A top Hawaii lawmaker is delaying a public-records request because of a dispute that could hold up similar requests for years. The outcome will likely determine whether legislators may withhold emails, calendars and other information from the public, which watchdog groups see as crucial to government accountability.
The Associated Press recently sought emails and schedules of legislative leaders in all 50 states, and the request was met with more denials than approvals. Some lawmakers claimed legislative immunity from the public-records laws that apply to most state officials, while others said secrecy is essential to making laws.
But a response from the Hawaii Senate president stood out because the reason for not providing records was a pending appeal of a different records request, suggesting the Senate could be walling off similar information requests for a year or more.
The issue began when a nonprofit group asked for copies of communications between several senators, representatives and the agriculture industry on pesticides and genetically engineered crops, sensitive topics in Hawaii.
Two representatives denied the request, so the group — the Center for Food Safety — appealed its case to the state office that resolves disagreements about access to government records.
Hawaii law states that all government records are open to the public unless access is restricted by law. There are exceptions allowed in state law for certain records, including draft working papers of legislative committees and personal files of members of the Legislature, meaning those can be withheld from the public.
The House and Senate are treated the same way in the public-records law, and their lawyers’ arguments in the Center for Food Safety case show a shared interest in limiting the amount of public records lawmakers are obliged to provide.
According to Amy van Saun, legal fellow for the Center for Food Safety, senators provided limited information in response to the group’s request, while two representatives denied the request entirely, prompting the center to appeal both denials.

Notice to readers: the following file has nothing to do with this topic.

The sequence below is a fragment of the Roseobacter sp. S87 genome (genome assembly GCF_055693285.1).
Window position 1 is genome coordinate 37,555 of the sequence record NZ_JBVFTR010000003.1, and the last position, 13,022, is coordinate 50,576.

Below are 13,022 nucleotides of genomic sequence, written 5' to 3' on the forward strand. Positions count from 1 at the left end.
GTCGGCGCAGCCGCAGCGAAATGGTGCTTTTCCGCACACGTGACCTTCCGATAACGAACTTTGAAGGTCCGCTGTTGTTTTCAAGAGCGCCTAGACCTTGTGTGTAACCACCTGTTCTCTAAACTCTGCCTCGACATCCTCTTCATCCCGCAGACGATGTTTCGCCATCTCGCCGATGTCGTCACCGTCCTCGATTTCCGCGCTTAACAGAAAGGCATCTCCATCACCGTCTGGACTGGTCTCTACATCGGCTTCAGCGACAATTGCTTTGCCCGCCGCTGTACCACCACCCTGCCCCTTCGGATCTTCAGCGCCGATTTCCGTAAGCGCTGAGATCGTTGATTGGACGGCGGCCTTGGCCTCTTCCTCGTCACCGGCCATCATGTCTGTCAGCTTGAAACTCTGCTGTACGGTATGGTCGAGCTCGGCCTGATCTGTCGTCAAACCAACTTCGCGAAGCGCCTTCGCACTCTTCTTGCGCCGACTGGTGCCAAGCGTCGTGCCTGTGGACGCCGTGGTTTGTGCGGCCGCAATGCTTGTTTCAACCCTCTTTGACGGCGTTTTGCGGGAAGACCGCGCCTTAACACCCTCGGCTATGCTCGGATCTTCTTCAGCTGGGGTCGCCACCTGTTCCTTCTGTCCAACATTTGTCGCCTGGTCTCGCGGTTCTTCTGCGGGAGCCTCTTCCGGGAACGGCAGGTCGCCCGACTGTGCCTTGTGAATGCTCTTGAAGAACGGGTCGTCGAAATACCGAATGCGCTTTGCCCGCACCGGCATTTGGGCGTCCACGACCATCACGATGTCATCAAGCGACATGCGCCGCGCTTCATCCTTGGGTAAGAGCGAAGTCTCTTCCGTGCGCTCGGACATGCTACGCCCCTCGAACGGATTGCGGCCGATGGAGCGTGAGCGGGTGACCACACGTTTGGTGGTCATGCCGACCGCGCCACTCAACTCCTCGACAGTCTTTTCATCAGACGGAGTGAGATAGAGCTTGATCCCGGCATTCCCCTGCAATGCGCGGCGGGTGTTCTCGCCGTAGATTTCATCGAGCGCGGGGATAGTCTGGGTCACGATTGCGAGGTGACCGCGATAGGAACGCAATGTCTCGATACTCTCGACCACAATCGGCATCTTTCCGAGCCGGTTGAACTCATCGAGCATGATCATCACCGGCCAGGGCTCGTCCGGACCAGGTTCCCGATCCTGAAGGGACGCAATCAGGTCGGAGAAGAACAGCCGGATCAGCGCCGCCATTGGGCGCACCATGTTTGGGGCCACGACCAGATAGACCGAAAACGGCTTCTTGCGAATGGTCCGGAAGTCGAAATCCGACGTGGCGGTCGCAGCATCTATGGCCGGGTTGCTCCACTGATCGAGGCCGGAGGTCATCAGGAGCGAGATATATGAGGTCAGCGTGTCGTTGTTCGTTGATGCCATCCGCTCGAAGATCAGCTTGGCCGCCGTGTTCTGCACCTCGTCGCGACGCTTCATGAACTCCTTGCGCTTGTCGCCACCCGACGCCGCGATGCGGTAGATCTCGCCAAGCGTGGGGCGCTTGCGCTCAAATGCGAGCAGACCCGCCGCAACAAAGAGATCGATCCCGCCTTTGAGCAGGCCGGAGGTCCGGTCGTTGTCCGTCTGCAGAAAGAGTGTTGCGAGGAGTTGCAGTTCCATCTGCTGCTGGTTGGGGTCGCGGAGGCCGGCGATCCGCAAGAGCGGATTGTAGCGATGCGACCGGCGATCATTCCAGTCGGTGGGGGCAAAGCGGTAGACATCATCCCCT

When the Associated Press asked for emails and calendars of Senate President Ronald Kouchi, a Senate attorney said in a letter that Kouchi wasn’t able to respond because of the pending appeals involving the Center for Food Safety, adding that the appeals are likely to determine the legislators’ rights and obligations under the state Constitution and open-records laws.
Kouchi and the attorney declined, through spokeswoman Jill Kuramoto, several requests made over a week to answer follow-up questions about the letter, including whether the Senate planned to delay all public-records requests until the completion of the pending appeals.
Arguing against the Center for Food Safety appeals, an attorney for the House of Representatives said that based on the state Constitution, individual legislators are immune from such requests. The Senate weighed in with letters making arguments similar to those of the House, saying any decision in the case would also affect the Senate.
The arguments made by the House prompted Brian Black, president and executive director of the Honolulu-based Civil Beat Law Center for the Public Interest, to file a motion intervening in the Center for Food Safety case.
When resolved, the appeals involving the Center for Food Safety could determine what emails, communications and meeting information individual lawmakers are required to disclose to the public.
“The reason that Hawaii passed their public-records law is so that citizens can have some oversight to what the elected officials are doing,” van Saun said. “And when they completely deny that access, in violation of that law, it just begs the question, What are they trying so desperately to cover up?”
House Speaker Joseph Souki said the Legislature is excused from providing emails and personal records so lawmakers can talk freely with their constituents.
Black said he understands that argument but that it shouldn’t be relevant to the Center for Food Safety case because they’re asking for communications with lobbyists, not constituents.
Resolving the Center for Food Safety appeal will likely take a year or more, said Cheryl Kakazu Park, director of the state Office of Information Practices. The staff is working on finishing older cases, including two filed in 2013, she said. Once Park’s office is done with the appeals, either party can take up the matter with the courts, meaning further delays.